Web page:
The intended impulse behind Miracles in the Mundane is to look for God in my everyday life of family, work, and friendship and encourage others to do the same.
So it shouldn’t surprise me that a series of essays on using the sense of sight to see God would move me to experience God in new places, in new sights.
And yet it did, because I get so caught up in life’s everyday-ness that even when I think I’m being contemplative, I’m still obtuse. Anyone relate?
Bit-by-precious-bit this book is guiding me to deeper insight:
[More info here]
A few weeks ago it led me to consider each taste of food or drink I put in my mouth as a way to experience God. Let me tell you, God can taste exhilarating – tart like a green apple, tangy like a ripe grapefruit. But God should NOT taste like a well-intentioned but terrible smoothie made with over-the-edge fruits, including kumquats. Out of guilt for overbuying gorgeous produce I choked down the bitter citrus sludge but my stomach hurt all day, convincing me yet again that I need to get serious about meal planning so I won’t eat barely-justifiable compost.
On to sight: “If I want to see God present in the ordinary, in the daily gifts I’m given, I want to move beyond seeing and into perceiving…. Attentive vision opens us to the extraordinary presence of God blessing us in the amazing ordinary…. the art of spiritual sight…teaches us to sense God at work and play all around us” (pp60-62).
I have written previously about my “one word” for 2015 here and here: “Put yourself in the way of beauty.” I don’t mean primarily those things that have physical beauty, but anything that gives intense pleasure or deep satisfaction, things that point in some way to God.
My word at the ready and this book’s fresh reminder as encouragement, I have opened my eyes and my heart again to look for God, and I am grateful for the ways He has revealed Himself.
*I am choosing hiking trails over sidewalks, sidewalks over treadmills, and treadmills over the couch. Even when allergies make me want to claw out my eyes, I am grateful for the beauty of blooming spring-in-winter: the various stages of bud and bloom, the spectrum of colors, from barely blushing pink to plummy magenta, peachy coral and bluish-purple, spring green, kelly green, and forest green.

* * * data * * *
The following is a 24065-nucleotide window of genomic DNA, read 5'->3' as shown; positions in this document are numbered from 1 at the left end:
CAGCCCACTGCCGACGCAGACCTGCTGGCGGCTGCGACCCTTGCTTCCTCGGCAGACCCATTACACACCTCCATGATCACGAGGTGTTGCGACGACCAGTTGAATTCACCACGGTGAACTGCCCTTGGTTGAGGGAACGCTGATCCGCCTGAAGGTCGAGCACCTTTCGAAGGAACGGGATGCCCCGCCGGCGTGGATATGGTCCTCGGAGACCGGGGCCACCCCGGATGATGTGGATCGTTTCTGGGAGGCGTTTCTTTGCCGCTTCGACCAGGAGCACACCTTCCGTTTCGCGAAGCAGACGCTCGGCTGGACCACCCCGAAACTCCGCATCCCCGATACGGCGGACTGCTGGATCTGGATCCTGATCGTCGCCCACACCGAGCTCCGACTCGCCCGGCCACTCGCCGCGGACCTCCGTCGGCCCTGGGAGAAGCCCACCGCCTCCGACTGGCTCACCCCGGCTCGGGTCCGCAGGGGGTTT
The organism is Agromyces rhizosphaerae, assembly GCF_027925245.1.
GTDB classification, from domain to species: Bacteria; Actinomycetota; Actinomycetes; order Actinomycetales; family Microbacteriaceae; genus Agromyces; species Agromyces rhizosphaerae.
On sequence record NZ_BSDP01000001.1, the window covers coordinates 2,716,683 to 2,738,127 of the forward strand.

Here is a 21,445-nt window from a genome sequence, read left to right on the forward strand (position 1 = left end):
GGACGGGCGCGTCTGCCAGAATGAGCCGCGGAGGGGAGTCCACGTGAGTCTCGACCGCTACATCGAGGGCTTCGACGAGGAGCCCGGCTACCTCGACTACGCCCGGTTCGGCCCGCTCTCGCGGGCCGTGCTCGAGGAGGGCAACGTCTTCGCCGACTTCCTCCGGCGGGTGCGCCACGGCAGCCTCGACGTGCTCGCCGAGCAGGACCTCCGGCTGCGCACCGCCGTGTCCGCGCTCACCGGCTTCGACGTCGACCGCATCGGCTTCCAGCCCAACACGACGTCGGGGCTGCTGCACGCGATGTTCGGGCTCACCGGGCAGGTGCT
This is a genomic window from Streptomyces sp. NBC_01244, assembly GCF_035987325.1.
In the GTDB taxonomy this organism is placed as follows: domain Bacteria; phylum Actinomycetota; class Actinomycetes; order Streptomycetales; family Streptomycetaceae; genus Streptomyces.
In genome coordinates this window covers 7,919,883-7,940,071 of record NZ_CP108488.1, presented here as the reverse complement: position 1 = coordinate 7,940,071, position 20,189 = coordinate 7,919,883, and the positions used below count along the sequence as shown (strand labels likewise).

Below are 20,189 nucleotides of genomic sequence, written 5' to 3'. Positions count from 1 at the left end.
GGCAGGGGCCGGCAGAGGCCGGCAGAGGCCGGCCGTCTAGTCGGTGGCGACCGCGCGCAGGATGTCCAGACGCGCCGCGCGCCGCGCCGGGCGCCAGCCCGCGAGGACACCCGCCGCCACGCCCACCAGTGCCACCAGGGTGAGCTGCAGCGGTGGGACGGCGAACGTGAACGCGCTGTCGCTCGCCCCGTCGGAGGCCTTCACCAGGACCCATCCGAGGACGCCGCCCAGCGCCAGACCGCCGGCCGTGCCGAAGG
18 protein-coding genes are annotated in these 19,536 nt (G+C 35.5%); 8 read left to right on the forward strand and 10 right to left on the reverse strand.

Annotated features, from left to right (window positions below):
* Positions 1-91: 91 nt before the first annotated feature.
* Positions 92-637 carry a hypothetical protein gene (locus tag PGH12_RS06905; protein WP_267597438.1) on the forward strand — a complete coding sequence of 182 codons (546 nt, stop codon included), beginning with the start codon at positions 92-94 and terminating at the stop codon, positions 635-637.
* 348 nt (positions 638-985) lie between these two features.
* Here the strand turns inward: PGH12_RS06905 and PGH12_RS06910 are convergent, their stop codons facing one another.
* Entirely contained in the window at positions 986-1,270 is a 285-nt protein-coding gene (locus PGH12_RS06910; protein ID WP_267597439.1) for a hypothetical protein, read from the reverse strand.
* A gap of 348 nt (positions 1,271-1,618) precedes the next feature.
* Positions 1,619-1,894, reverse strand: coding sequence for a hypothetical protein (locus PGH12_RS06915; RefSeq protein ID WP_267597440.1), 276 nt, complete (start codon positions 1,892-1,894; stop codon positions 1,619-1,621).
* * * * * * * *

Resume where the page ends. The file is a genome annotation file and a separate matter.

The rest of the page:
*I noticed God at play during my early walks around the neighborhood as my eye caught the iridescent glisten of Fairy Queen dewdrops crowning each blade of grass.
*I memorized Psalm 46:10 –
“Be still and know that I am God;
I will be exalted among the nations,
I will be exalted in the earth”
and I saw God exalted in the earth when we took a family field trip to Ano Nuevo State Park. Tween wanted to see the elephant seals and Teen wanted to see the San Francisco garter snake, both of which populate this area. We saw both, among other beauties.
Wide and deep fields of yellow wildflowers stretched from the roadside in both directions as we drove to and from Ano Nuevo. Guy pulled over so I could photograph the boys in a field, but you’ll just have to imagine two darling boys kneeling in fields of yellow, since I won’t post their faces here.
*I had a dream in which my whole focus centered on my hand held by Teen’s hand, remarkable because Teen isn’t about to hold my hand. Not wanting to embarrass him, I didn’t mention my dream. A day or two later he noticed my rising frustration in a situation with Tween, so like situations only a few years ago in which I was frustrated with a younger version of Teen, and without saying a word he patted me, hugged me, even gave me a kiss or two on the cheek. We both knew he understood my frustration and was doing something he knew I would appreciate. Seriously, friends, self-recognition and empathy from a teenager? That’s a miracle!
Those are just a few of my beautiful moments over the last couple of weeks. “Wonder is the fuel that sustains vision” (Awaken Your Senses, p64). May wonder so fill our hearts that our vision overflows with God’s beauty!